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How to Benefit as a Limited Company over Being Self Employed

One of the first tasks you need to undertake while you form a company is deciding whether you will set up a limited company or be self-employed. If you opt for being self-employed, this can be as a sole trader or a partner in partnership.

The different business structures come with their own sets of advantages and disadvantages. Thus, it is vital to understand what each of them offers. Finding out the option that best suits you and your business is time-consuming and can have major ramifications over years to come. Thus, it is crucial to choose a business structure that best suits your situation.

Here are some of the aspects to remember while deciding on the business structure.


The taxation structure for the self-employed and the limited companies are different. The limited companies enjoy an entity separate from the shareholders’ and the directors’. The business and personal affairs of the self-employed individuals are treated as ‘one’ for tax reasons.

The limited companies pay Corporation Tax on annual profits while the company directors are taxed on the income that they draw from the company through an annual self-assessment procedure.

The self-employed individuals are taxed on profits they make every year through the process of self-assessment. The National Insurance Contributions get deducted annually or weekly, depending upon the amount of profit.

By running business as a limited company, you are likely to pay less personal tax as compared with the sole traders.

Separate Entity

Limited companies remain separated from the owners. Everything from company bank account to ownership of assets as well as involvement in contracts and tenders is company business separated from the interest of the company’s shareholders.

Sole traders and their businesses are treated as a single entity for administrative and tax reasons.

Credibility and Business Structure

In some professions and industries, you will find it beneficial to trade through limited companies. If you offer professional services as a surveyor or consultant, the clients will expect to trade through a company. This may be a contractual need.

Limited Liability

As you can guess from the name, if you operate a limited company, you remain protected if things go amiss. If no fraud has taken place, you will not be held personally liable for the financial losses incurred by your limited company.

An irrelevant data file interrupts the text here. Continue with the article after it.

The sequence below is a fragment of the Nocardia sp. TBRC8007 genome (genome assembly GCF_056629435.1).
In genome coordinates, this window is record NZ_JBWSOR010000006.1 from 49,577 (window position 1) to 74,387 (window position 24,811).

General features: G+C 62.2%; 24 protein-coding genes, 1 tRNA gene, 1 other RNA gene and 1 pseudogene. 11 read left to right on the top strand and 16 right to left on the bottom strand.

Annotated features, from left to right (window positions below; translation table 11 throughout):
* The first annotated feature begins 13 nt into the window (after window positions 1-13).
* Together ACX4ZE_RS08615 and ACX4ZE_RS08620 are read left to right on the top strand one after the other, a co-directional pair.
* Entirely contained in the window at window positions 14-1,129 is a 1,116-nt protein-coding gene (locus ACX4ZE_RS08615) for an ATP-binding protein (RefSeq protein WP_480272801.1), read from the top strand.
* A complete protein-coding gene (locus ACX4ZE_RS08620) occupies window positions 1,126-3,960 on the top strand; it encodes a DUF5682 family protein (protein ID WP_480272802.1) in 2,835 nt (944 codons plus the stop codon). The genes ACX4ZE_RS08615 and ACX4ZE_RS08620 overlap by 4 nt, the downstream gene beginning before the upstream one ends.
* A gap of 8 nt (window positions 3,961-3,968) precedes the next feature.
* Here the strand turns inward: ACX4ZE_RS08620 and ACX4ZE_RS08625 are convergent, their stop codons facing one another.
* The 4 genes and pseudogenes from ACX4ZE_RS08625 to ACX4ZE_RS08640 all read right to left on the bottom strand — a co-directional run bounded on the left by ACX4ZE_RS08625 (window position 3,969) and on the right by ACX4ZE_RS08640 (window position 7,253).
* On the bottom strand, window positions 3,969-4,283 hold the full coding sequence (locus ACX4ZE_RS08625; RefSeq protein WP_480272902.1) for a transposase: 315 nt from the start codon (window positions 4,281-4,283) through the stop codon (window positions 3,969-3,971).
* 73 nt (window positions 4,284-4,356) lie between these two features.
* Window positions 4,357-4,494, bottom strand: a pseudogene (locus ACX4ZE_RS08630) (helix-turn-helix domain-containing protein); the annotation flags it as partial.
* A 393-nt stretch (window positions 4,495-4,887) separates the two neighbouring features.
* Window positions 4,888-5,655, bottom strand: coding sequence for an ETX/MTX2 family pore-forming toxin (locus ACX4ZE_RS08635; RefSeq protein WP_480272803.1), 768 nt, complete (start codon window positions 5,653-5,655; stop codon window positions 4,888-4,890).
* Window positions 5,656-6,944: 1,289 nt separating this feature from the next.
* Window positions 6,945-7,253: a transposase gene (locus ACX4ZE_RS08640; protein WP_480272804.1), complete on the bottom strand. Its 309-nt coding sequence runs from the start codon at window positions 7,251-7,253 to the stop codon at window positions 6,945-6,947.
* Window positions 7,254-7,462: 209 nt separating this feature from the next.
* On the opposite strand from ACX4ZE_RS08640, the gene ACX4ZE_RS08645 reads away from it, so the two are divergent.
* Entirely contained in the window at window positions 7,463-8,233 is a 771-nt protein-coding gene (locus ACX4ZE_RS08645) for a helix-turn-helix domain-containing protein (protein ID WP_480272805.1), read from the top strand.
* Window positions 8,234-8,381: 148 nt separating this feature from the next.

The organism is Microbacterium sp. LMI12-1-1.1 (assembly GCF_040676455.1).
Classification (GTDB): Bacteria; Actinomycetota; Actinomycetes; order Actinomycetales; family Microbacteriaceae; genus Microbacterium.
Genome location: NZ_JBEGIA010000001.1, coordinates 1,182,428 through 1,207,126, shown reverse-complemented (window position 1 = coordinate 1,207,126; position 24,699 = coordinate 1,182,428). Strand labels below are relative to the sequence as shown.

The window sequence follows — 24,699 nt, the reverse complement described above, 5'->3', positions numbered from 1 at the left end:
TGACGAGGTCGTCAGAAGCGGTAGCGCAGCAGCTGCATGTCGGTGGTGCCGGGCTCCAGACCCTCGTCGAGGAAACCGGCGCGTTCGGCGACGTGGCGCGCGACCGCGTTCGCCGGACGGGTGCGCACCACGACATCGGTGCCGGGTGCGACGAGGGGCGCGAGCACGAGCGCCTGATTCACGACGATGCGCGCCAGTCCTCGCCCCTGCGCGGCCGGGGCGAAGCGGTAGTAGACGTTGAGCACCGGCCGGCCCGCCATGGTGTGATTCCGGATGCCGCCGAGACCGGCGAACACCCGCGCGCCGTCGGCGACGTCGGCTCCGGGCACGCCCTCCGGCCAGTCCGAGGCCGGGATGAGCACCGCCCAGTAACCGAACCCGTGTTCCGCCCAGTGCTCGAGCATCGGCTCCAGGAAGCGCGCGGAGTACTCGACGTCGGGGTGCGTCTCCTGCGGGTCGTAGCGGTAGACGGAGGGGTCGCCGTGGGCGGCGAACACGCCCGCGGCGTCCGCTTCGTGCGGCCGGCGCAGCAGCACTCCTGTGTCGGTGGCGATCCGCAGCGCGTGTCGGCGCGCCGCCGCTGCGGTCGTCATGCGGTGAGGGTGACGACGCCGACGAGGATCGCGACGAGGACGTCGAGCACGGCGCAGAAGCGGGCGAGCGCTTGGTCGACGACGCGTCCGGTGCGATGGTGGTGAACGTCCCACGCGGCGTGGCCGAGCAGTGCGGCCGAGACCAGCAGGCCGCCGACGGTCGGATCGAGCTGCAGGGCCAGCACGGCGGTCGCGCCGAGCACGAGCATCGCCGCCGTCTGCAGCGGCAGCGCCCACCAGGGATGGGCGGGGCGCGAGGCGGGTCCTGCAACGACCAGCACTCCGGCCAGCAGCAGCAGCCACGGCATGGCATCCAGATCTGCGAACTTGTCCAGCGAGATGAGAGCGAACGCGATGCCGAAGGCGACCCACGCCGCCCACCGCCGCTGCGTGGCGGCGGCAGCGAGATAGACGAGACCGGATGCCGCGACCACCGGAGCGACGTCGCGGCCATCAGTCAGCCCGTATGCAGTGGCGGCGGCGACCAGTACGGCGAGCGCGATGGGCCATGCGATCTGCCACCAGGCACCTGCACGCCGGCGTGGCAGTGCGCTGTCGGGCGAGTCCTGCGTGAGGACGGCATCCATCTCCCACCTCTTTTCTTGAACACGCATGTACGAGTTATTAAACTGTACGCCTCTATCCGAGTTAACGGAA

The ones running business as self-employed do not get such protection from financial claims if something does not go right for business.


Finding funds is tough for all types of business in the present condition. As a limited company is distinct from the owners, it becomes easier for organisations to secure finance as compared with the sole traders.


As soon as an organisation is registered with the Companies House, the company name is protected by law. Nobody else can use that particular name or anything similar.

For the sole traders, there is a possibility that someone else will trade using the same name and you can do little about it. This will not just damage business but in several cases, may also need you to go through the time consuming and costly effort associated with changing the name of your business.

Costs and Administration

The limited companies need more of the business owners as compared to the self-employed. The limited company directors need to observe a few financial as well as statutory obligations. All the limited companies must get themselves registered with the Companies House. They must ensure that the registrar remains informed of all the changes in a given organisation, right from filing an Annual Return to copy of company accounts. However, this is far from being a trouble as most firms employ accountants to take care of accounting responsibilities and communications with the HMRC and Companies House.

The sole traders employ the service of accountants and bookkeepers to help them with the annual self-assessment returns.

There is no correct or incorrect business structure; just one that is suitable for your business situation. As soon as you understand the chief benefits of each option, it will be easy for you to form a company.

If you start out as a sole trader and then move on to form a limited company, there are options to do so.

Written By

Allan Lloyd works for The Company Wizard Ltd. He has adequate experience of handling different aspects of company formation as he has worked closely with several companies in the UK, helping them incorporate and registering them for VAT in the course of last few years. He is a freelance writer and editor. You can check out on his blog for tips on company formation & VAT registration.

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